Fixed income market: the week ahead
Senior Fixed Income Strategist, Saxo Bank Group
Summary: The Federal Reserve is likely to accelerate the pace of tapering, ending it by the first quarter of 2022. Yet, the dot plot might be more important this time as it could show an acceleration of interest rate hikes expectations by FOMC members further out of the curve. That has the potential to cause a bear-steepening of the yield curve before resuming its bear-flattening trend, which will continue to be the dominant move for 2022. The ECB is likely to postpone any major monetary policy decision to the beginning of the next year. If Lagarde doesn't sound dovish enough, there is the risk that European sovereign yields will rise amid fears of fading ECB support. If the BOE doesn't deliver on a 10bps rate hike, there is potential for the market to push back on rate hike expectations for 2022, causing a bull steepening of the Gilt yield curve.
Federal Reserve: the yield curve might bear-steepen before resuming its bear-flattening trend.
We have talked about it a lot, and last week’s CPI numbers leave no doubt: the Federal Reserve cannot hold its dovish stance any longer as there are increasing signs of non-transitory inflation in the economy. Not only, but the full employment mandate is close to being fulfilled, with jobs recovering fast and the unemployment rate dropping below pre-pandemic levels across all sectors except for travel and leisure. Therefore, the continuous stimulus that the economy receives through tapering it’s unnecessary and counterproductive. Hence, it makes sense to increase the pace of tapering to be done with it as soon as possible.
Our expectation is for the Federal Reserve to double the rate of tapering from $15bn to $30bn per month. That way, the central bank will be done with it by the first quarter of 2022, leaving open the possibility for an interest rate hike as soon as May or even in March, if required.
However, an acceleration of the tapering rate will not catch the market by surprise. The dot plot could be more surprising, as it might show an acceleration in interest rate hikes expectations by FOMC members further out of the curve.
Throughout 2021, FOMC participants have increased short-term interest rate hikes projections. Yet, longer-term forecasts continue not to be aggressive, with the dot plot showing only 150bps rate hikes by 2024. As a reference, during the rate hike cycle between 2015 and 2018, the Fed fund target rate rose from 0.25% to 2.50%. It makes the expectations of only 150bps rate hikes seem conservative in an environment characterized by intense inflationary pressures. Indeed, inflation wasn’t an issue six years ago.
Therefore, there is a big chance that the dot plot will show interest rate projections little changed for 2022 and 2023, but they might accelerate in the longer term. Consequently, it’s possible that the US yield curve will bear-steepen before it will resume its bear-flattening trend, which we still believe will be the dominant move for next year.
The Federal Reserve will welcome a steepening of the yield curve. Indeed, the yield curve is the flattest it has been whenever the central bank began to hike interest rates in the past 35 years, except for 1999. However, it’s impossible to draw a parallel as 10-year yields at that point were at 6%.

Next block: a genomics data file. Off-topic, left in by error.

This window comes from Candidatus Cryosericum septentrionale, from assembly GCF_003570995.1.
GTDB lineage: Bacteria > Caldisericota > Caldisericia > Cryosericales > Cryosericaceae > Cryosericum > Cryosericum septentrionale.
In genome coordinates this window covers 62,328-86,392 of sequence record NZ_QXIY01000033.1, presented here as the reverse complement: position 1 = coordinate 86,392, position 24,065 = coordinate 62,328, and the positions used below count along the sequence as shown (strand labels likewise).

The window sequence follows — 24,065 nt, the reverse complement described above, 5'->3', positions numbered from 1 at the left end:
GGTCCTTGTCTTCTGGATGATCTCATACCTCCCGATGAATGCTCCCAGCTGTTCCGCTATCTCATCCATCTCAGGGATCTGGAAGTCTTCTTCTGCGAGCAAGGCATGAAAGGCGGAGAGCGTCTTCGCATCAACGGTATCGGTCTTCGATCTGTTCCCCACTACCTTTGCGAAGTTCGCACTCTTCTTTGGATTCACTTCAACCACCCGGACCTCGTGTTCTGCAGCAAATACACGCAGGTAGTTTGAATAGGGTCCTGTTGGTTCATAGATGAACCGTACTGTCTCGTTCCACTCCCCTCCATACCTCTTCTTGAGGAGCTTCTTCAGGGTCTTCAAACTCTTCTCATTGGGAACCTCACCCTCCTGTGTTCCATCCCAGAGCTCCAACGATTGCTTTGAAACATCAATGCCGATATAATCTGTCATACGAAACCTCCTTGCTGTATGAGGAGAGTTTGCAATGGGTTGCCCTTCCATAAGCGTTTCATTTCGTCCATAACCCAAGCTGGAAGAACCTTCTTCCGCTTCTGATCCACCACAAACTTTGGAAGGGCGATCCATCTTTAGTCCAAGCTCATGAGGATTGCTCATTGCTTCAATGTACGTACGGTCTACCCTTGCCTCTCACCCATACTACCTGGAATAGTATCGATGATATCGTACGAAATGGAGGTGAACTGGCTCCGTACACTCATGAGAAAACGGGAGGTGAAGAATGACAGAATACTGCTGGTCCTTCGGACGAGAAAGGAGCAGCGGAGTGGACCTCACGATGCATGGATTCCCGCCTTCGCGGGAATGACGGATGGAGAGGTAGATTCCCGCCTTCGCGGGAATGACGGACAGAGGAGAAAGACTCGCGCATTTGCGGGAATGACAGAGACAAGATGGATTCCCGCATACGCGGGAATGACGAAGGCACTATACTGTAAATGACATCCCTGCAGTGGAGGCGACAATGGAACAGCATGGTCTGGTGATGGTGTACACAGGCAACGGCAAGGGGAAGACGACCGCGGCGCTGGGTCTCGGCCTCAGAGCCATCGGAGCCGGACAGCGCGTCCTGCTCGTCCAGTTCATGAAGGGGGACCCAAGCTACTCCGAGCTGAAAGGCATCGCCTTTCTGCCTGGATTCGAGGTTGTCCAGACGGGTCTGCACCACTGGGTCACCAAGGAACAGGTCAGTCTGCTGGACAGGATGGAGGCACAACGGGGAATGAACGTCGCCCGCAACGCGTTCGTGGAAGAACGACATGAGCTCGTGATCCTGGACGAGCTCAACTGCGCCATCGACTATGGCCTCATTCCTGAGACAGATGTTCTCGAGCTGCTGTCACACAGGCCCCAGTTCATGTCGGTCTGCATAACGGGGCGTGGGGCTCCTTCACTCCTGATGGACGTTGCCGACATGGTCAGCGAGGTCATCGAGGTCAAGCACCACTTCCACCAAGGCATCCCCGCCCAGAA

The ECB is likely to remain neutral.
The ECB continues to be divided between doves and hawks. The first see threats coming from a new Covid pandemic, and the others focus on inflationary pressures. Therefore it is safe to assume that the central bank will remain neutral and postpone any big decision to the beginning of next year. The problem with this notion is that the ECB has said several times that the PEPP program will end in March 2022, implying that the pace of bond buying will also be slowing in 2022. Therefore, the market expects that the end of the PEPP program will be compensated by another scheme such as the APP by making it more flexible. However, hawks reject this notion strongly, and it could prove challenging to find a compromise this week. Any deferral in the decision concerning a temporary replacement for the PEPP program could be perceived as fading ECB support, causing volatility in sovereigns with a high beta such as the periphery.
The ECB macroeconomic projections will also be in focus, particularly concerning inflation. In September, the central bank forecasted inflation at 2.25, 1,7%, and 1,5% for 2021, 2022, and 2023. It will be important to see if forecasts for 2022 and 2023 will be revised upwards, indicating that inflationary pressure might become more permanent.
From a bond point of view, it’s vital to recognize that covid distortions continue to cap bond yields. Still, more elements are putting upward pressure on them. Inflationary pressures, fading ECB support, and a new German government suggest that the only way for European yields is up. Therefore, if Lagarde sounds slightly less dovish than what the market expects, it might reason to see yields soaring.
Ten-year Bund yields have adjusted 15bps lower since the omicron variant was discovered. Contrary to our earlier analysis, we don’t believe that Bund yields will break above 0% by the end of the year due to the recent Covid restrictions. However, they could rise to test resistance at -0.20%.